Exploring Ho Chi Minh, Vietnam’s Storied, Pulsating Capital

Vietnam conjures up harrowing images of war and demonstrations. At a young age, I already had a rough sketch not only of the brutal conflict in Indochina, but also the one waged at home. Naturally, as the big history buff that I am, I find myself booking a flight to Ho Chi Minh, with the intent to uncover treasures of the past.

Formerly known as Saigon, and still fondly referred to by most locals as Saigon, Ho Chi Minh is like any other bustling metropolis at first glance. On my first day, the roar of cyclos greeted me along with the youthful chatter of locals in the streets, the busy cafés and restaurants, and chaotic traffic circles.

The energy is invigorating. The food is phenomenal, whether you spend a dollar or a hundred for it. It’s tempting to get sucked in the buzz, but a stroll down the city’s less-trodden spots offers contemplative experiences.

The Reunification Palace
The Reunification Palace

The Reunification Palace

Also known as the Independence Palace, Dinh Thống Nhất was the site where the brutal 20-year war ended, when a North Vietnamese tank crashed through its gates. For a small fee of $1.46, you can get a glimpse of presidential relics, ornate architecture, large banquets, and opulent interiors. You can even go to the old concrete war rooms underneath the palace and imagine military heads plotting the war.

Another must-see spot is the Ho Chi Minh City Museum, which is just near the corner of Lý Tự Trọng and Nam Kỳ Khởi Nghĩa streets. Formerly the Gia Long Palace, it was the residence of Prime Mister Ngô Đình Diệm. Here, you’ll learn about the events that led to the Fall of Saigon. But on your visit, do take the time to appreciate the architecture.

Da Kao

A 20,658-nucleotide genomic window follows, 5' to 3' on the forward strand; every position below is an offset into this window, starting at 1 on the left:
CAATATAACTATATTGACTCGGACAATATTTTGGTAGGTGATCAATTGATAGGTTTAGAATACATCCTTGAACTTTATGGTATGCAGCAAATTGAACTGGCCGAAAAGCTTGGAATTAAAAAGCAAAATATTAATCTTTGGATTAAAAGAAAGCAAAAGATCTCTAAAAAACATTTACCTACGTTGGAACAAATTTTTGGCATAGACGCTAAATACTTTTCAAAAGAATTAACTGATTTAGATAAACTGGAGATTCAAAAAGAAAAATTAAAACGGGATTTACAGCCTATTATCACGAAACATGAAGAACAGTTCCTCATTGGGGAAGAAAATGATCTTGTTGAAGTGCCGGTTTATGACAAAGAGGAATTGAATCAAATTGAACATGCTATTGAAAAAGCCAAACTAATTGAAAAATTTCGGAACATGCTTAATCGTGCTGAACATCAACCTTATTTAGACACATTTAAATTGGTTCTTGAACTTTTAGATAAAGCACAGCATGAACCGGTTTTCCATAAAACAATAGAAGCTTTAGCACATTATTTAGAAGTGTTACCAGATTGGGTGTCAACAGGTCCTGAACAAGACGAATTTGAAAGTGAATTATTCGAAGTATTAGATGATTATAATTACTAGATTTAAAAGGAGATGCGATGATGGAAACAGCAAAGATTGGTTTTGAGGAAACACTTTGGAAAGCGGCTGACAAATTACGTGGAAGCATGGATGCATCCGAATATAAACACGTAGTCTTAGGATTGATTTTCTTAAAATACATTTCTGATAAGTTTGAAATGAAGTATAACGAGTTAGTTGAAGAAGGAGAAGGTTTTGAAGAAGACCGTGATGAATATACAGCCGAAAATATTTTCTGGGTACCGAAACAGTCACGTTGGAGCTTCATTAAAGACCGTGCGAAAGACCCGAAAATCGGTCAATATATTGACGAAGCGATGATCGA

I walked a few blocks southwest of the Reunification Palace to visit the intersection of Nguyễn Đình Chiểu and Cách Mạng Tháng Tám, the iconic spot where the Buddhist monk Thích Quảng Đức burned himself to death as an act of protest to the Diệm regime. Here, intimate pictures of city life abound. Old meets new in the district, as shown by the blend of imperial treasures, French architecture, and pizza places here and there.

War Remnants Museum

A few blocks further south of the Da Kao district, at 28 Vo Van Tan in District 3, you’ll find the War Remnants Museum. It displays photographs, weapons, and other relics from the Vietnam and Indochina wars. Among all the exhibits, I found the graphic photographs showing the effects of Agent Orange, napalm balms, and the My Lai massacre to be the most heart-wrenching.

All the exhibits here convey the events with “self-presentation,” allowing visitors to soak in the truths as they happened, devoid of context and/or propaganda.

Saigon River Tour

One of the best ways to explore The Pearl of the Far East is by boat via Saigon River. The speedboat tours are a bit pricey, but they offer the best angles to view the city. Charming villages and old houses line the riverbanks, with underground passages built during the war, interspersed by skyscrapers and modern buildings. Several private charters and group tour operators in the area are more than happy to take you to the city’s historic charms.

Ho Chi Minh’s progress has brought a new wave in commerce and culture. It marches to its beat while maintaining its old-world charm. It remembers its past but looks forward to its bright future. At night, it even comes more alive with colored lanterns and city lights illuminating its cramped districts.

The city is an enduring example that beauty can emerge from the wreckage.